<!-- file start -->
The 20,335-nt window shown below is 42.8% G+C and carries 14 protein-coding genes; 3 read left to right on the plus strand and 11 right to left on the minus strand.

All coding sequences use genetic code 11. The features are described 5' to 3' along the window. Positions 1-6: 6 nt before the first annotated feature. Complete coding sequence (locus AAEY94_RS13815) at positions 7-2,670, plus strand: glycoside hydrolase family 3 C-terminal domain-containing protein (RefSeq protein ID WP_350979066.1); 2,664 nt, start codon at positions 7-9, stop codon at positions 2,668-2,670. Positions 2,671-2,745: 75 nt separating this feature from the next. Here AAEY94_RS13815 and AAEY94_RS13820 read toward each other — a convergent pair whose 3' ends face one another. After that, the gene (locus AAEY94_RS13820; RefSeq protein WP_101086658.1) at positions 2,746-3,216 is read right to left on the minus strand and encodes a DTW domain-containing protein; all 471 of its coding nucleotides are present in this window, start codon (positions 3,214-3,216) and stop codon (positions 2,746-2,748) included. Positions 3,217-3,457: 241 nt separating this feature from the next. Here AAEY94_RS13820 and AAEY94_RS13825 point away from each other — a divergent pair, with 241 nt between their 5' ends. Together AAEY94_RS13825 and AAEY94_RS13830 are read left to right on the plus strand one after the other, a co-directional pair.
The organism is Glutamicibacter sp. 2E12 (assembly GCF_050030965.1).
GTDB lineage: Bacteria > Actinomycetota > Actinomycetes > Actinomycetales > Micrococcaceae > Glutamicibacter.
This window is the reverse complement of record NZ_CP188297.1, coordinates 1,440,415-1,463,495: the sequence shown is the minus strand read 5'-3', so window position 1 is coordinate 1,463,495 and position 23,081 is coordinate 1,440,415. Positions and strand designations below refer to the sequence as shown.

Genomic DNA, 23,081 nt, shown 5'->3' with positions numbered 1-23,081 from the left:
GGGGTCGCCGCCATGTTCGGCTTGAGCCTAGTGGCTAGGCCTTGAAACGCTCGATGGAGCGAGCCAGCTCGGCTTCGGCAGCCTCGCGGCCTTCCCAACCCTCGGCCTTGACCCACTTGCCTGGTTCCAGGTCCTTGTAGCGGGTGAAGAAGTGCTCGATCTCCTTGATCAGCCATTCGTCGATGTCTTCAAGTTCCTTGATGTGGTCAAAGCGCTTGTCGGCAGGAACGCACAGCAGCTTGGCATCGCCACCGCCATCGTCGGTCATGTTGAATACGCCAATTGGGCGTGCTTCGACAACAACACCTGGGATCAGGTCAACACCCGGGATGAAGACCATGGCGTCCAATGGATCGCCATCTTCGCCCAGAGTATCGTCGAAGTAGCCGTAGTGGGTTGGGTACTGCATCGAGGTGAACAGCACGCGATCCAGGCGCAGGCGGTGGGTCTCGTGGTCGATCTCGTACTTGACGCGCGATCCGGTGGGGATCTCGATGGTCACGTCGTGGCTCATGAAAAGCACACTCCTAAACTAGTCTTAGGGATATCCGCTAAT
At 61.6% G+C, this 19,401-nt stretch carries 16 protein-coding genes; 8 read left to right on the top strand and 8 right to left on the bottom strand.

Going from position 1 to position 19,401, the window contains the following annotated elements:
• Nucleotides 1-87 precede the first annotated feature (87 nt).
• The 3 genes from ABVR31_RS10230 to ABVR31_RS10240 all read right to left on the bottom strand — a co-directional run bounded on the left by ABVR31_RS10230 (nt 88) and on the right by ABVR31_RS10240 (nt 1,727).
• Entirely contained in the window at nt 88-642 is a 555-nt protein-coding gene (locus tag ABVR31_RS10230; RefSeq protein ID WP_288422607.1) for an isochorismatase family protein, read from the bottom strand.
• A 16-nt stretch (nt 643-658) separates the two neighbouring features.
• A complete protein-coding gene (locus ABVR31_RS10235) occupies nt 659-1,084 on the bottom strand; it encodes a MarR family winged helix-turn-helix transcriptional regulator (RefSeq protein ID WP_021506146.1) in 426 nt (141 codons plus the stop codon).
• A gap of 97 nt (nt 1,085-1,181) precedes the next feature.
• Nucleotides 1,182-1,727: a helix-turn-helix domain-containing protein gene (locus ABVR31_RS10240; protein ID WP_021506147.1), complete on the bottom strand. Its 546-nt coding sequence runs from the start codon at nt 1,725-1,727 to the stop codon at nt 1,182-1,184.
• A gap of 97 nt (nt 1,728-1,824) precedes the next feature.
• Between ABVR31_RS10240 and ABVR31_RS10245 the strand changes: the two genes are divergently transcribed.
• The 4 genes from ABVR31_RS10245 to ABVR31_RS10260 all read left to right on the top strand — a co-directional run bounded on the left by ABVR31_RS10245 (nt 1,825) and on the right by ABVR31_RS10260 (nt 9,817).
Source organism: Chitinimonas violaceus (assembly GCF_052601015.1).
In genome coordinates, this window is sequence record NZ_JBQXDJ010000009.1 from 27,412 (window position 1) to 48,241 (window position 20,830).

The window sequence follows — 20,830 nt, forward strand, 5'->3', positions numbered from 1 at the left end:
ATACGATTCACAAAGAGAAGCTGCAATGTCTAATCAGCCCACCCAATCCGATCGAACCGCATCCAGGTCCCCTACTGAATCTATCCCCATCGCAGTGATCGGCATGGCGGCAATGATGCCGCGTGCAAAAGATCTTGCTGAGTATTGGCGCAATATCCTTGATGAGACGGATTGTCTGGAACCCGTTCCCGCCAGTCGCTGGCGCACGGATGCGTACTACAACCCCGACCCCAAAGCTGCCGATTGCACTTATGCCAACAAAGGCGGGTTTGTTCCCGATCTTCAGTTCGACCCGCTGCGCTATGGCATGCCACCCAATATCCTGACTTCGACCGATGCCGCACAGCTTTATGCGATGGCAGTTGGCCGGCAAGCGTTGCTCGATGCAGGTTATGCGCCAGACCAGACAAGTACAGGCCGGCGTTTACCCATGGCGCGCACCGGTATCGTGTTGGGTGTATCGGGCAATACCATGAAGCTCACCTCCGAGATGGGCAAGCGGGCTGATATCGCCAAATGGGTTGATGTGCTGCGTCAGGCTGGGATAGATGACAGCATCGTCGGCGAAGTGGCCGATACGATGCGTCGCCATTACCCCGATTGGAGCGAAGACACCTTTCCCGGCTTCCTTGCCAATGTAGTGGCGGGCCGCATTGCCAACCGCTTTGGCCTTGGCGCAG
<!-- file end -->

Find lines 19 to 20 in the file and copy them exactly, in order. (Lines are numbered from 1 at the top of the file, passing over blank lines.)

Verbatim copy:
• The 4 genes from ABVR31_RS10245 to ABVR31_RS10260 all read left to right on the top strand — a co-directional run bounded on the left by ABVR31_RS10245 (nt 1,825) and on the right by ABVR31_RS10260 (nt 9,817).
Source organism: Chitinimonas violaceus (assembly GCF_052601015.1).